Words and photos by Bert Casal
When the British colonized Malaysia, the latter was teeming with tin. Miners hired workers from China to help mine the metal. During those days, they would move the tin from one place to another via the rivers. But this took too long, so workers from India were brought in to build railroad tracks for trains to transport both goods and passengers.
In 1881, tragedy struck the nation when a huge fire consumed the town. This was known as The Great Fire of Kuala Lumpur. The townspeople tried desperately to snuff the flames, but the fire was too great. But with a sudden twist of fate, rains from the heavens poured down and aided in putting out the fire. The people rejoiced at their luck, for the time being that is, for the rains did not stop. Floodwaters began to rise, and rise, and rise, until the muddy waters decimated the whole town. The Great Flood of December 1881 should have driven the people away; instead, it awakened their spirits and fueled their determination to rebuild the town.
This story of Kuala Lumpur’s beginnings is staged in a one-hour musical entitled “MUD” at the Panggung Bandaraya building. This structure was built at the turn of the twentieth century and was one of the first few structures to mark the new city of Kuala Lumpur. This Mughal-inspired complex features a unique facade with a copper dome above the main porch. It served as the first official administration office for the Kuala Lumpur Sanitary Board, as well as a venue for officials to plan the city of KL. It was also the home for performing arts and contemporary performances.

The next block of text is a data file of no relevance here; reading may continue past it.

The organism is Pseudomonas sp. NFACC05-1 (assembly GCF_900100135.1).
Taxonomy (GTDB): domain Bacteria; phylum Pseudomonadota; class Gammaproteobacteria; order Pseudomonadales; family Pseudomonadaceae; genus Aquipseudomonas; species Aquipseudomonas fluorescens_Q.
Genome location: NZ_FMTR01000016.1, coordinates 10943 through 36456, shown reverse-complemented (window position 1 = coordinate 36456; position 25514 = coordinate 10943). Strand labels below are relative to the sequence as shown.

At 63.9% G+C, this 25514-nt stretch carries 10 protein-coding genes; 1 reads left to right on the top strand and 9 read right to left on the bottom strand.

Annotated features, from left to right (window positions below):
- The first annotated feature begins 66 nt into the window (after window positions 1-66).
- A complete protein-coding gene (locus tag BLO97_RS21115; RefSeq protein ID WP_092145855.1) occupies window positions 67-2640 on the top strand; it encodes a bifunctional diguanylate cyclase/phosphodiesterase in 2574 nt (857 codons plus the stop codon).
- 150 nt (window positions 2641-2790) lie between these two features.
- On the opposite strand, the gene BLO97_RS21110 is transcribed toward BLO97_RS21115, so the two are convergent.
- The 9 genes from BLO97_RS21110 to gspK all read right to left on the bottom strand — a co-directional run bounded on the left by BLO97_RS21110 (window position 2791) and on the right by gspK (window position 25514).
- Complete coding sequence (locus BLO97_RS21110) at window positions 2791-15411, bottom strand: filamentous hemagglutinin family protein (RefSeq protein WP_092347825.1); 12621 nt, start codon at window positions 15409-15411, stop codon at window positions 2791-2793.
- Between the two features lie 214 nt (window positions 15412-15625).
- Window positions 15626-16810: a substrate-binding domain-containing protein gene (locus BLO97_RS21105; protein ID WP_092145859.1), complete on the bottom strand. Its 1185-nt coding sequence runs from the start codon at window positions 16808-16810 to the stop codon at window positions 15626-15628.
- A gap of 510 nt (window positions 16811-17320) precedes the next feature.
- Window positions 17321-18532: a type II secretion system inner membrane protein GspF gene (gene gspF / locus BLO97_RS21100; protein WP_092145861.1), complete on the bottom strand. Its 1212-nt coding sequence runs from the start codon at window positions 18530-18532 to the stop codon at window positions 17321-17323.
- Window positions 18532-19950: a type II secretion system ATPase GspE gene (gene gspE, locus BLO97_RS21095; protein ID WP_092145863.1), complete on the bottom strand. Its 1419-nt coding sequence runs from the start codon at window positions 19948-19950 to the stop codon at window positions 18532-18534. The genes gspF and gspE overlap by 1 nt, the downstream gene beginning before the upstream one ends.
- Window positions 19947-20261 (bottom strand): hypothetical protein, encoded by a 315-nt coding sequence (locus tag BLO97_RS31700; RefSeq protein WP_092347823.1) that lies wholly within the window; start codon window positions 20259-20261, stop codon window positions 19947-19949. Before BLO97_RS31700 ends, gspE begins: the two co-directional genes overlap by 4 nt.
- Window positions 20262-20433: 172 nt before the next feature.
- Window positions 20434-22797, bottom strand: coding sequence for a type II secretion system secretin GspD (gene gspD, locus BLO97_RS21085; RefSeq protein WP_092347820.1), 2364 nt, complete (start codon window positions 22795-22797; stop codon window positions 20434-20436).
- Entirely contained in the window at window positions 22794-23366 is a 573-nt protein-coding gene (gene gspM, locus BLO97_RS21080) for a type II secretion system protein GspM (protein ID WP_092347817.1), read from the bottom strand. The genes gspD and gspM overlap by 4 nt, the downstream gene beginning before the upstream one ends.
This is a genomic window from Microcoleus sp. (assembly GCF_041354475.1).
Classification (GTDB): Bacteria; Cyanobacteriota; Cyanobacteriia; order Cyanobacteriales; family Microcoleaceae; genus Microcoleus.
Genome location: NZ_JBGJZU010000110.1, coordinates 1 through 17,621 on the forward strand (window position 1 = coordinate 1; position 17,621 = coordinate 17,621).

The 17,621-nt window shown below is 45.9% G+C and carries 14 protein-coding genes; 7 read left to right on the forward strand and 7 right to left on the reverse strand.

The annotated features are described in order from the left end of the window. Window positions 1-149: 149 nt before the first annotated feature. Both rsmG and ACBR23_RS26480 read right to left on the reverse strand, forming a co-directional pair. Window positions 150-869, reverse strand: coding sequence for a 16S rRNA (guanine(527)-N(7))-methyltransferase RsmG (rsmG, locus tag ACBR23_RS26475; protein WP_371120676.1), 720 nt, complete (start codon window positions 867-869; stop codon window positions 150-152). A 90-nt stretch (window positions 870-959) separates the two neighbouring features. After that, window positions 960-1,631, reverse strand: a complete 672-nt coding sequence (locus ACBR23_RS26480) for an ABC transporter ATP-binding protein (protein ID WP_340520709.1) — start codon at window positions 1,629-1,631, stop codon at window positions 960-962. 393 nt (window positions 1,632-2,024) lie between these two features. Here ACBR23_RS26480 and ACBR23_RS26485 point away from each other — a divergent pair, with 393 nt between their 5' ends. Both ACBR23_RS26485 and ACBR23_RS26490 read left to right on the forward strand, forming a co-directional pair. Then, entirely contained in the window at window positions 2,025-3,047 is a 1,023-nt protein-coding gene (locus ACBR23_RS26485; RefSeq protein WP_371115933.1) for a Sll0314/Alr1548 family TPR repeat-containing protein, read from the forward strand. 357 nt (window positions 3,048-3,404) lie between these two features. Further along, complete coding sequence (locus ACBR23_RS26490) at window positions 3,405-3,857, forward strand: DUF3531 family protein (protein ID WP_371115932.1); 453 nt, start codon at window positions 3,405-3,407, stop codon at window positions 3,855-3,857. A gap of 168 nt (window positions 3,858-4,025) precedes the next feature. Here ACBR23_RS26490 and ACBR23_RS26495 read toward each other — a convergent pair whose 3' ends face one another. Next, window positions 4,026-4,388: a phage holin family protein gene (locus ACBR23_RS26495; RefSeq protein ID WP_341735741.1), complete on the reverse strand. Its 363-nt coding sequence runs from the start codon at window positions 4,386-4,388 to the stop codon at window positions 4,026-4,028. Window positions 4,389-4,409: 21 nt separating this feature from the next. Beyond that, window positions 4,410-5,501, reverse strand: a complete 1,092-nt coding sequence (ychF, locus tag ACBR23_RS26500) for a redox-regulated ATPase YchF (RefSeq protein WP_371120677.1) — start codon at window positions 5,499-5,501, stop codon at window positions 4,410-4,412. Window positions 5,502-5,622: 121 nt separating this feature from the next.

Beside the Panggung Bandaraya building stands the historic Sultan Abdul Samad Building. This structure formerly housed the superior courts of the country. Today, this historic landmark houses the Ministry of Information, Communications and Culture of Malaysia. Directly across it is Merdeka Square, a symbol of British sovereignty as it was used as a cricket ground for the colonial administrators. It is also the venue where the Union Jack flag was lowered and the Malaysian flag was hoisted for the very first time in 1957.